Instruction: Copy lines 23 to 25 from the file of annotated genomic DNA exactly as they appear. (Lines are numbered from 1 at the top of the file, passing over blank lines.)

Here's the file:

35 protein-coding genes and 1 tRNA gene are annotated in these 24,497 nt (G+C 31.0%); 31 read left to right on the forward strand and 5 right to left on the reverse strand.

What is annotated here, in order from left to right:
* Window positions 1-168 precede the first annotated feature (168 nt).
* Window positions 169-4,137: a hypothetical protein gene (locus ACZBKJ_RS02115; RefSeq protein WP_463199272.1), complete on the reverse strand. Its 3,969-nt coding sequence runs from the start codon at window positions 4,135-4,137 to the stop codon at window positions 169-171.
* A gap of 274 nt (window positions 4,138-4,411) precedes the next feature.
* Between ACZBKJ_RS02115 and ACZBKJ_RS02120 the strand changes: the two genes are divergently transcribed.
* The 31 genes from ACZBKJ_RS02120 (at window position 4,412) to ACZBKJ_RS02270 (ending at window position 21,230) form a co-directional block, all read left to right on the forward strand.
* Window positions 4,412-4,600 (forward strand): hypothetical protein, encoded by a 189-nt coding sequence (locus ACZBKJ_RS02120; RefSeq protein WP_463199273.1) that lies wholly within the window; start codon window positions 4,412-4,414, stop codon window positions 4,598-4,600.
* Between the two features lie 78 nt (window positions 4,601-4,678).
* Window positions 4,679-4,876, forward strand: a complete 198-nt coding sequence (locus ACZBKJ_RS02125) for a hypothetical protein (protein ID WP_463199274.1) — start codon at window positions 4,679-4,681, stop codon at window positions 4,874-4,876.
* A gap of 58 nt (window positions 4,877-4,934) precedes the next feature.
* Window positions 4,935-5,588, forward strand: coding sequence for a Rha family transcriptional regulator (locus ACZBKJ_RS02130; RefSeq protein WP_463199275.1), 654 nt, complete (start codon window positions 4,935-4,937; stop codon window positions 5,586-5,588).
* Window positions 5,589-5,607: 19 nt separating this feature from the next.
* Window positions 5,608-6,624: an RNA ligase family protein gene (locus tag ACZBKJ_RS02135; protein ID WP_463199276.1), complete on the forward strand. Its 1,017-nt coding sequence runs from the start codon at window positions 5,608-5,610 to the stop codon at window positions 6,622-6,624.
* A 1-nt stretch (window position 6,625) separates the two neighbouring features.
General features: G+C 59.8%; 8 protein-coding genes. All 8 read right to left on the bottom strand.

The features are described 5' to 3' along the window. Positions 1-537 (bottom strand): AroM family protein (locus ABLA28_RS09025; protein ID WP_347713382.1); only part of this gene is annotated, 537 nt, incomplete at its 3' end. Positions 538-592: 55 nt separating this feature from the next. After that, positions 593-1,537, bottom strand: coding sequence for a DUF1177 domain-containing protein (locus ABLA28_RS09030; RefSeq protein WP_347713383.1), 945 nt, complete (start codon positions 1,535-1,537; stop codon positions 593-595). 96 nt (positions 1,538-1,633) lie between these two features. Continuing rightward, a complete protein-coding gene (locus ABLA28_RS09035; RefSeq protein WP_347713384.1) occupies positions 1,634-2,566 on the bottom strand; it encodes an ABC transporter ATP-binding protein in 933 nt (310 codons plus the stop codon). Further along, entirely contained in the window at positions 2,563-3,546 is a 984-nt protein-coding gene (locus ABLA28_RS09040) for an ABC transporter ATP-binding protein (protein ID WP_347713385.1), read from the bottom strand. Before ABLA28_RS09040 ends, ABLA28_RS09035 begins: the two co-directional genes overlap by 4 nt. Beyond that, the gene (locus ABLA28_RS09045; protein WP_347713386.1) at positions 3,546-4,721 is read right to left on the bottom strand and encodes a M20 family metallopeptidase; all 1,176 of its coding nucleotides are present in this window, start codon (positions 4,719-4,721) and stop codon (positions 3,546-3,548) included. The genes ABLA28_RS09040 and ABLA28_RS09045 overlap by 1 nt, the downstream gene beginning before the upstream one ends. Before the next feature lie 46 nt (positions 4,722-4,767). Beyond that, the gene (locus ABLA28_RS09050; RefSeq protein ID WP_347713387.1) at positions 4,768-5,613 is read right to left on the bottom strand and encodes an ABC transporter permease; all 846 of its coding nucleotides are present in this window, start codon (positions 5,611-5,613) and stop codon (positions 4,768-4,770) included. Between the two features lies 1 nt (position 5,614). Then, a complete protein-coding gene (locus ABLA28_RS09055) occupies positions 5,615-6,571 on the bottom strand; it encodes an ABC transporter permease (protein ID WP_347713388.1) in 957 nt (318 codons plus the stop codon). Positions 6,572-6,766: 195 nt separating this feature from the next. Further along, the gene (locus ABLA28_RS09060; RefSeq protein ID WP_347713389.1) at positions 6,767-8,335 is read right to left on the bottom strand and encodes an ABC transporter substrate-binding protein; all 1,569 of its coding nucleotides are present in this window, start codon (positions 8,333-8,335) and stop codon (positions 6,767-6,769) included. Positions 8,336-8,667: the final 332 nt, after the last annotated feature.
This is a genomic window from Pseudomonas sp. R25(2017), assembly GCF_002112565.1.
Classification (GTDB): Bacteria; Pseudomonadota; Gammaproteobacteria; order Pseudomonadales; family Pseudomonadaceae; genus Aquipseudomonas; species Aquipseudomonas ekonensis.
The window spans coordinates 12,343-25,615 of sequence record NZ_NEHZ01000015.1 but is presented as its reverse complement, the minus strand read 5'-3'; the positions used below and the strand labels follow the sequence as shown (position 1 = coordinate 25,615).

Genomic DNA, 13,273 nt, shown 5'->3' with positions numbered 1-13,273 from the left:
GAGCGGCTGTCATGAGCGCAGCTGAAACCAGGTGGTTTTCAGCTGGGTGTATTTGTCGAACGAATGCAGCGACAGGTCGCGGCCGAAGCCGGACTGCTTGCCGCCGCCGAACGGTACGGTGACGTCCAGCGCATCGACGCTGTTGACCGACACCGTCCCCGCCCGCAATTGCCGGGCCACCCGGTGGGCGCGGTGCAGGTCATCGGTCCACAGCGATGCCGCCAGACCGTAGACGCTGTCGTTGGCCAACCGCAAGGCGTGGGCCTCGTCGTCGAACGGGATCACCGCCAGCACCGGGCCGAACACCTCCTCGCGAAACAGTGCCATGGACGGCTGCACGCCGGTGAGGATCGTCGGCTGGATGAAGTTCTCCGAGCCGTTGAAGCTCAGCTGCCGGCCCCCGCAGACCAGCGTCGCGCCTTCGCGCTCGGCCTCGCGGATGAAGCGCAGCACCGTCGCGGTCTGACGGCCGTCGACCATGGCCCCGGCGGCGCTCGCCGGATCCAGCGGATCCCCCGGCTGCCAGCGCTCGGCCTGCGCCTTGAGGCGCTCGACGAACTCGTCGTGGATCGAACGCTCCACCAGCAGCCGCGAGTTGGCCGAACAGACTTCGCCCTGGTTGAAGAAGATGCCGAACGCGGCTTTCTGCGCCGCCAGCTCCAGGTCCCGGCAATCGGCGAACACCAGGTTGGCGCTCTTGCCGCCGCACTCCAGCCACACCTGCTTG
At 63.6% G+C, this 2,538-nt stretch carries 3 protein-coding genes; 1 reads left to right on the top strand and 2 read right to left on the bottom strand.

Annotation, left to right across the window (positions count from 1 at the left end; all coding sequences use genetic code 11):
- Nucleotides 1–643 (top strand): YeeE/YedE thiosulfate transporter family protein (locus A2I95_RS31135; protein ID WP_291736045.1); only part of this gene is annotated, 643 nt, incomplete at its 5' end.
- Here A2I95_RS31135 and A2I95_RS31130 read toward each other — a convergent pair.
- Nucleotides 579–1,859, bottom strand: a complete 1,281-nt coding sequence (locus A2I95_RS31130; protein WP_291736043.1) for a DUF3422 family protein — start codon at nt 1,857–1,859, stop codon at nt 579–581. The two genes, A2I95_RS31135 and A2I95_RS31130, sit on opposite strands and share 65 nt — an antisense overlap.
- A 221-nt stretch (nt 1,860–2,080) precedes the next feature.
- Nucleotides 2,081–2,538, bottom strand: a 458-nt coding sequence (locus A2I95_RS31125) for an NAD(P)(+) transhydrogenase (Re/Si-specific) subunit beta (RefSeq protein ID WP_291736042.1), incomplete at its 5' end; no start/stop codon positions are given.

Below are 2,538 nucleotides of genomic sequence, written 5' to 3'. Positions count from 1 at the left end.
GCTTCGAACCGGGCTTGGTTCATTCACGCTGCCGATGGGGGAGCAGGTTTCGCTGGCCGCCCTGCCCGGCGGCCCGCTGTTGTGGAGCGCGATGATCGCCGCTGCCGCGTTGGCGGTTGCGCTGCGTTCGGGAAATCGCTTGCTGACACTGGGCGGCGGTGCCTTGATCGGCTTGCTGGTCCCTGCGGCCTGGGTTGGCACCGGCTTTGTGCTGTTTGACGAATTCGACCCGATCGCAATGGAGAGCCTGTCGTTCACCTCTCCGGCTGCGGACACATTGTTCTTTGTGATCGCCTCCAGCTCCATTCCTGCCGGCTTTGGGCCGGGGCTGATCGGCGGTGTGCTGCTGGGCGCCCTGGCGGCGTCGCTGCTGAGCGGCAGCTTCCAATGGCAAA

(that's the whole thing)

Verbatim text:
At 63.6% G+C, this 2,538-nt stretch carries 3 protein-coding genes; 1 reads left to right on the top strand and 2 read right to left on the bottom strand.

Annotation, left to right across the window (positions count from 1 at the left end; all coding sequences use genetic code 11):
- Nucleotides 1–643 (top strand): YeeE/YedE thiosulfate transporter family protein (locus A2I95_RS31135; protein ID WP_291736045.1); only part of this gene is annotated, 643 nt, incomplete at its 5' end.